The state of the world will go on out there no matter how many times one says “stop the world, I want to get off.” Indeed, the forces at play in our last blog are beyond the control of us. Yet, a fleet manager’s options for combating them are quite numerous. Let’s begin with some immediate steps. Install GPS tracking devices. Most insurance companies have in-house programs that offer tracking devices for customers to install in their vehicles in return for a chance at some discounts. Past the obvious reasons of offering a discount simply for tracking current driving behavior, are other reasons like record of transpired events during an accident or proof of maintenance records. Most insurance companies also provide discounts for those companies that already have tracking devices in place. Installing Telematics devices are simply a good practice that pays dividends now and long term. Next, only hire drivers with good driving records. (Lower Commercial Fleet Insurance) Insurance premiums are higher for bad drivers, often a self-inflicted predicament. Don’t pay the price for someone else’s string of poor choices, or bad luck. Would you hire a contractor with bad record of quality of work? Or buy a product with a high history of recalls? How about an artist that misses half of their booked shows? Avoid hiring drivers with a poor driving record. Lastly, Store your vehicles in a more secure location. (Lower Commercial Fleet Insurance) Overnight, storing vehicles anywhere else will be safer than on the street. Combine street storage with the routine and scaled nature of businesses, think regular hours of coming and going with multiple instances of that action, create a perfect storm of security risks. Giving criminals more chances. Even infrequent, casual visits would give your perps enough intel to scoop up a few (or more) of your vehicles without breaking a sweat. Insurance companies would love you for a self-instituted theft reduction program, AKA parking your vehicles anywhere but the street.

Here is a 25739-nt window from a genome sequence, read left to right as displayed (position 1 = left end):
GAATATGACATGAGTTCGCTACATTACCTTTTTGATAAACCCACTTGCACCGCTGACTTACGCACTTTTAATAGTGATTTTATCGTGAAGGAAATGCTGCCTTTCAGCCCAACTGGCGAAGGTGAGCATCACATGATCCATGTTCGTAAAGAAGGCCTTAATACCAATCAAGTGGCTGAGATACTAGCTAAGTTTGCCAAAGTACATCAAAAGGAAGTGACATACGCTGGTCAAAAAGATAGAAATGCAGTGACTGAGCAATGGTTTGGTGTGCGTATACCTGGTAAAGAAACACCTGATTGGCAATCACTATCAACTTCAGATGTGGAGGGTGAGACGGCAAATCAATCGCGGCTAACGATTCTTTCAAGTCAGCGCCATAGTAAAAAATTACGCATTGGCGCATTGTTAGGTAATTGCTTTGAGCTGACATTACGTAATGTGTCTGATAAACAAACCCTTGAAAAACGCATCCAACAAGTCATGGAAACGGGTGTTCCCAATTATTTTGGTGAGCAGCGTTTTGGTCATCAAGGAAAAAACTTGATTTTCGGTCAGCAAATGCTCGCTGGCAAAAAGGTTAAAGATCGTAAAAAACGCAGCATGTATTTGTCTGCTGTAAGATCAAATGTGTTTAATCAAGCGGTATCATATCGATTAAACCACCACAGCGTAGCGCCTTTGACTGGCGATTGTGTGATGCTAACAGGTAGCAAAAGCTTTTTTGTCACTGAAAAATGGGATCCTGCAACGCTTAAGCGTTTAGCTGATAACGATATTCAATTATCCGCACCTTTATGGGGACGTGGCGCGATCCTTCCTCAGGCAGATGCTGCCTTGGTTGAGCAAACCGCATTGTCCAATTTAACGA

The true power of saving money on insurance comes in the long game. The main course here is a driver training program. We’ll cover this in more detail in the next blog, but it will allow you to truly mitigate for every factor within your control. There is no other way to play the game on your terms. Next, use vehicles that cost less to insure. (14 way to reduce your fleet insurance premiums) Cars will be usual less expensive to insure than vans, trucks, and SUVs. (Differences between insuring a car vs an suv or truck) There is also a hierarchy within Vans/Trucks/SUVs of more and less expensive vehicles to insurance. And, of course, older vehicles will be less expensive to insure than newer ones. Lastly, go over your situation with your insurance company at least once a year. (Lower Commercial Fleet Insurance) Look for patterns of happenings that can be curbed, opportunities to further train your drivers, and ask your insurance agent how to lower your rates.
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